July 15, 2024

French Court Delays Ruling on Lagarde Investigation

The Court of Justice, which oversees ministers’ actions in office, said it would delay a decision on whether to look into her handling in 2007 of a court case involving a French tycoon until July 8. That means that there will be no legal clarity on the issue until after the I.M.F. has chosen its next managing director on June 30.

Ms. Lagarde and Agustín Carstens, Mexico’s central bank governor, both declared officially Friday that they were running for I.M.F. managing director, beating a deadline of midnight Friday in Washington set by the fund.

Also Friday, Russia nominated Grigori Martchenko, Kazakhstan’s central bank president. Mr. Martchenko has acknowledged that Ms. Lagarde, who is backed by European leaders, is the favorite in the race.

South Africa’s finance minister, Trevor Manuel, said Friday that he would not run.

Ms. Lagarde traveled to Lisbon on Friday to gather support from African leaders at a meeting of the African Development Bank, the latest in a series of campaign stops she has made to persuade leaders of emerging countries that she should get the job.

These countries have expressed alarm that Europe is aggressively pushing to keep the I.M.F.’s top spot in European hands. But they also appear to be concluding that Ms. Lagarde would have more clout than Mr. Carstens to eventually elevate their own influence at the fund at a time when their economies’ growth is outpacing those in the West.

By all accounts, these dynamics make Ms. Lagarde the front-runner for one of the most powerful positions in global finance. But future court action may cast a cloud over those ambitions.

At issue is whether Ms. Lagarde abused her authority as finance minister in one of France’s longest-running legal soap operas.

Ms. Lagarde ordered in 2007 that a dispute that had raged in French courts for 14 years between Bernard Tapie, a flamboyant French businessman and friend of President Nicolas Sarkozy, and Crédit Lyonnais, a state-owned bank, be referred to a three-person arbitration panel.

Mr. Tapie, a former chief of the Adidas sports empire and a former minister in the Socialist Party who defected to support Mr. Sarkozy’s 2007 presidential campaign, accused Crédit Lyonnais in 1993 of cheating him when it oversaw the sale of his stake in Adidas.

It was Mr. Sarkozy who suggested that the finance ministry, which was overseeing the case because Crédit Lyonnais was a ward of the French state, move the case to arbitration.

The arbitration panel ultimately awarded Mr. Tapie a settlement of about $580 million, including interest.

Ms. Lagarde defended her decision to remove the case from the French court system, saying it would keep more taxpayer money from being spent to fight the case. The ultimate award to Mr. Tapie came from the state’s coffers.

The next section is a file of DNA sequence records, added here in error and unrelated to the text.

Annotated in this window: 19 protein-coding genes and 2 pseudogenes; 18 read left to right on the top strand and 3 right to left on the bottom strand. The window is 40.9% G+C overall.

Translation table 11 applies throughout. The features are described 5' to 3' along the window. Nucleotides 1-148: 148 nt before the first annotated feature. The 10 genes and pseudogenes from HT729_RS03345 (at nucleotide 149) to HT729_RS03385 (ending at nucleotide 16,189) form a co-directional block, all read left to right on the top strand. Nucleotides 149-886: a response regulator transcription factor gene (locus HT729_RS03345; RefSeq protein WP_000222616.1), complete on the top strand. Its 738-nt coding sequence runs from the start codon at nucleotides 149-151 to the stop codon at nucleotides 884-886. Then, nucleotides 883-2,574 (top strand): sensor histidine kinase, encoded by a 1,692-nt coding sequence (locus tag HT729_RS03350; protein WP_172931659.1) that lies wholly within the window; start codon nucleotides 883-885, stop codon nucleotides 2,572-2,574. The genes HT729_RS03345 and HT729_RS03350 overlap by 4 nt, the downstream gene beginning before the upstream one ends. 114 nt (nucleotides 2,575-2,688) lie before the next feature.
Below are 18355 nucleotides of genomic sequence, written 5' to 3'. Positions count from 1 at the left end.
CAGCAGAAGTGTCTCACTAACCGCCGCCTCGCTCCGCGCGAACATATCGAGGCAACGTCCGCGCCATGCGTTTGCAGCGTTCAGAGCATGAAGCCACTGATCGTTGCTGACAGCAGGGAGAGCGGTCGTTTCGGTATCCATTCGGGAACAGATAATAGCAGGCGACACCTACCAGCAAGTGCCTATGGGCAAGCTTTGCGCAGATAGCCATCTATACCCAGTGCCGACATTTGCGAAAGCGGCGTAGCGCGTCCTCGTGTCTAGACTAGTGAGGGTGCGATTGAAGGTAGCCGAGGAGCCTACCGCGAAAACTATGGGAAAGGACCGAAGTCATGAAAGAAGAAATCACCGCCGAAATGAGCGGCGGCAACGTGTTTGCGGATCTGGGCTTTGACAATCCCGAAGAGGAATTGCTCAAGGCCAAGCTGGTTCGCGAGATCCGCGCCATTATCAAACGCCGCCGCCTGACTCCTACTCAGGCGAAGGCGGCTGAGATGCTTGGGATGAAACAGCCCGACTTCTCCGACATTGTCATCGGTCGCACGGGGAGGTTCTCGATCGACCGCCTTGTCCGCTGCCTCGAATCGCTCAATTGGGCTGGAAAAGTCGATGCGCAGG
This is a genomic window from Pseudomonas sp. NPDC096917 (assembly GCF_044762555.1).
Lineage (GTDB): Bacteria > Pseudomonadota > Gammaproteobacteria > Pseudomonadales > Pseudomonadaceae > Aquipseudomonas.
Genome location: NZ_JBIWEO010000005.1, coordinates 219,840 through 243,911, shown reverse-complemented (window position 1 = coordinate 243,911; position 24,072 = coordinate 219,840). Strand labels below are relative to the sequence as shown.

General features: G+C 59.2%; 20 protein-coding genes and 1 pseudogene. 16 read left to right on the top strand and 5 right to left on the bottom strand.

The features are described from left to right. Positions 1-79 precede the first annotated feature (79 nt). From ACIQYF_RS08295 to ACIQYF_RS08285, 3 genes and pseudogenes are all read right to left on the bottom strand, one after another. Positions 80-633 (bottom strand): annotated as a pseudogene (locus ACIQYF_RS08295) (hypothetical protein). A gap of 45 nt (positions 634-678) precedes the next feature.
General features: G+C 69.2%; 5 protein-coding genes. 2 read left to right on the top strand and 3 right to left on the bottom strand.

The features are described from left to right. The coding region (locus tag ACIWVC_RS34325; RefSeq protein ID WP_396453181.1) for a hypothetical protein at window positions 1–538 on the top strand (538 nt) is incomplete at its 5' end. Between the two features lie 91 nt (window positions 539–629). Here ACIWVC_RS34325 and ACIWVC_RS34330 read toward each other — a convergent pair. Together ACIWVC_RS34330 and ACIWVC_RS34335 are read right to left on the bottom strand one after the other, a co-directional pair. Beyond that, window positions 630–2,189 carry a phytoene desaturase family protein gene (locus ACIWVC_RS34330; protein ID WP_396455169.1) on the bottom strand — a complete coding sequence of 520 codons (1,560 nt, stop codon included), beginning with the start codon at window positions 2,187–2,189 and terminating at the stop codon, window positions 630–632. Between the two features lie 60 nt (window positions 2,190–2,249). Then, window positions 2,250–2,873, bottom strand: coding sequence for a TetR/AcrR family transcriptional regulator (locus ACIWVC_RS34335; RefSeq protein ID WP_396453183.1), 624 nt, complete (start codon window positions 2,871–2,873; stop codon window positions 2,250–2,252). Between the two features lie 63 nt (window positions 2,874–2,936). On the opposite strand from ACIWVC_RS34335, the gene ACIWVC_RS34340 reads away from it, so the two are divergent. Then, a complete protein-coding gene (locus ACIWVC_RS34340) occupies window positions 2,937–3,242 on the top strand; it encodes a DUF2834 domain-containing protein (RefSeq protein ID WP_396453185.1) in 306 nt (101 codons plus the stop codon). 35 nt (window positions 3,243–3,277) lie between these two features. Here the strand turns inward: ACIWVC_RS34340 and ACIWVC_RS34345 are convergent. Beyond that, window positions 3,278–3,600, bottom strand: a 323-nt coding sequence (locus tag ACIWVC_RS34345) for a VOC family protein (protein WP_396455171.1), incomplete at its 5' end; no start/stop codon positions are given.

She has also denied accusations that her decision not to appeal the award was a reward for Mr. Tapie’s political support of Mr. Sarkozy.

“I have a clear conscience,” she said two weeks ago when she announced her candidacy for the I.M.F. post. Ms. Lagarde said she would not withdraw her candidacy even if an investigation were opened.

If the court decides on July 8 not to investigate, all legal proceedings against Ms. Lagarde in the matter would stop.

If it rules otherwise, Ms. Lagarde would have to gird for a possibly lengthy legal process, although she would not necessarily be required to be present in France for the proceedings, said Christopher Mesnooh, a partner specializing in international business law at Field Fisher Waterhouse in Paris.

More important, “if they take things forward, it means they believe that there is a prima facie case,” Mr. Mesnooh said. So if Ms. Lagarde does get the I.M.F. post, “there’s still going to be a legal investigation at a very high level that will be taking place in France,” he said. “That is not ideal, given what has happened with the last managing director of the I.M.F.”

Dominique Strauss-Kahn, the previous managing director, resigned last month after he was charged with the attempted rape of a hotel maid in New York.

Although Mr. Sarkozy refrained from backing Ms. Lagarde publicly until nearly every other leader in Europe, including Chancellor Angela Merkel of Germany, had done so, he defended her recently at the Group of Eight meeting in Deauville, France.

“The legal risks weighing on the candidacy of Christine Lagarde for the I.M.F. are manageable,” he said.

Ms. Lagarde, who traveled this past week to Brazil, India and China, is to go to Saudi Arabia on Saturday and Egypt on Sunday. Mr. Carstens, who has said that 12 Latin American countries have endorsed him, plans stops in India and China.

The United States has not backed a candidate, although the Treasury secretary, Timothy F. Geithner, has said that Ms. Lagarde and Mr. Carstens are qualified.

Article source: http://feeds.nytimes.com/click.phdo?i=2e7bf24309ed33fedabefb8fb9b3644f

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